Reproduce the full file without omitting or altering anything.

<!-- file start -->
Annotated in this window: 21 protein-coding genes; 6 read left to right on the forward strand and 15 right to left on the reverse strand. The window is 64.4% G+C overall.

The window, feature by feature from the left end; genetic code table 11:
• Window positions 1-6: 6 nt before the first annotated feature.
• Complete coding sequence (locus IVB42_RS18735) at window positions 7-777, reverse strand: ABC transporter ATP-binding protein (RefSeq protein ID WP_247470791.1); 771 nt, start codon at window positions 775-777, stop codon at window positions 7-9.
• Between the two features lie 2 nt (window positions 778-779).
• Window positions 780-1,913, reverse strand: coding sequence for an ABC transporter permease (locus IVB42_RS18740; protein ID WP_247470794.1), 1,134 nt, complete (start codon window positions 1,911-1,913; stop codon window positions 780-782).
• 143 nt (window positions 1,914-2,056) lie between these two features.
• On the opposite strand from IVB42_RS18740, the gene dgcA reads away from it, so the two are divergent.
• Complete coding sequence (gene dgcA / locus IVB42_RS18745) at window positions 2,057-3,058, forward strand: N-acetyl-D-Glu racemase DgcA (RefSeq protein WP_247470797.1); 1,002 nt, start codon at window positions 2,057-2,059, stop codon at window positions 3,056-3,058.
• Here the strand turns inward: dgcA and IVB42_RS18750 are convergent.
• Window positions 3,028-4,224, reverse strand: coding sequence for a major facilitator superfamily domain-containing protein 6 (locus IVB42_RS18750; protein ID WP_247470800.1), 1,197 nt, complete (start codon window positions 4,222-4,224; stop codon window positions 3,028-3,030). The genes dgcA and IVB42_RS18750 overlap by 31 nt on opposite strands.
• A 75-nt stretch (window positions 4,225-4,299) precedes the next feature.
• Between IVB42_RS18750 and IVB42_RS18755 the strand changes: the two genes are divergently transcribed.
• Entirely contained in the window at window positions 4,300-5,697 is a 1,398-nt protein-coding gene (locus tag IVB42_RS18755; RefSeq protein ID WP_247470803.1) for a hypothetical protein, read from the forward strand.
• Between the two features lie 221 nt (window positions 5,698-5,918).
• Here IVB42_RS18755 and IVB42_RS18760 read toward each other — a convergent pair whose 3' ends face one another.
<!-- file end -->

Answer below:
Annotated in this window: 21 protein-coding genes; 6 read left to right on the forward strand and 15 right to left on the reverse strand. The window is 64.4% G+C overall.

The window, feature by feature from the left end; genetic code table 11:
• Window positions 1-6: 6 nt before the first annotated feature.
• Complete coding sequence (locus IVB42_RS18735) at window positions 7-777, reverse strand: ABC transporter ATP-binding protein (RefSeq protein ID WP_247470791.1); 771 nt, start codon at window positions 775-777, stop codon at window positions 7-9.
• Between the two features lie 2 nt (window positions 778-779).
• Window positions 780-1,913, reverse strand: coding sequence for an ABC transporter permease (locus IVB42_RS18740; protein ID WP_247470794.1), 1,134 nt, complete (start codon window positions 1,911-1,913; stop codon window positions 780-782).
• 143 nt (window positions 1,914-2,056) lie between these two features.
• On the opposite strand from IVB42_RS18740, the gene dgcA reads away from it, so the two are divergent.
• Complete coding sequence (gene dgcA / locus IVB42_RS18745) at window positions 2,057-3,058, forward strand: N-acetyl-D-Glu racemase DgcA (RefSeq protein WP_247470797.1); 1,002 nt, start codon at window positions 2,057-2,059, stop codon at window positions 3,056-3,058.
• Here the strand turns inward: dgcA and IVB42_RS18750 are convergent.
• Window positions 3,028-4,224, reverse strand: coding sequence for a major facilitator superfamily domain-containing protein 6 (locus IVB42_RS18750; protein ID WP_247470800.1), 1,197 nt, complete (start codon window positions 4,222-4,224; stop codon window positions 3,028-3,030). The genes dgcA and IVB42_RS18750 overlap by 31 nt on opposite strands.
• A 75-nt stretch (window positions 4,225-4,299) precedes the next feature.
• Between IVB42_RS18750 and IVB42_RS18755 the strand changes: the two genes are divergently transcribed.
• Entirely contained in the window at window positions 4,300-5,697 is a 1,398-nt protein-coding gene (locus tag IVB42_RS18755; RefSeq protein ID WP_247470803.1) for a hypothetical protein, read from the forward strand.
• Between the two features lie 221 nt (window positions 5,698-5,918).
• Here IVB42_RS18755 and IVB42_RS18760 read toward each other — a convergent pair whose 3' ends face one another.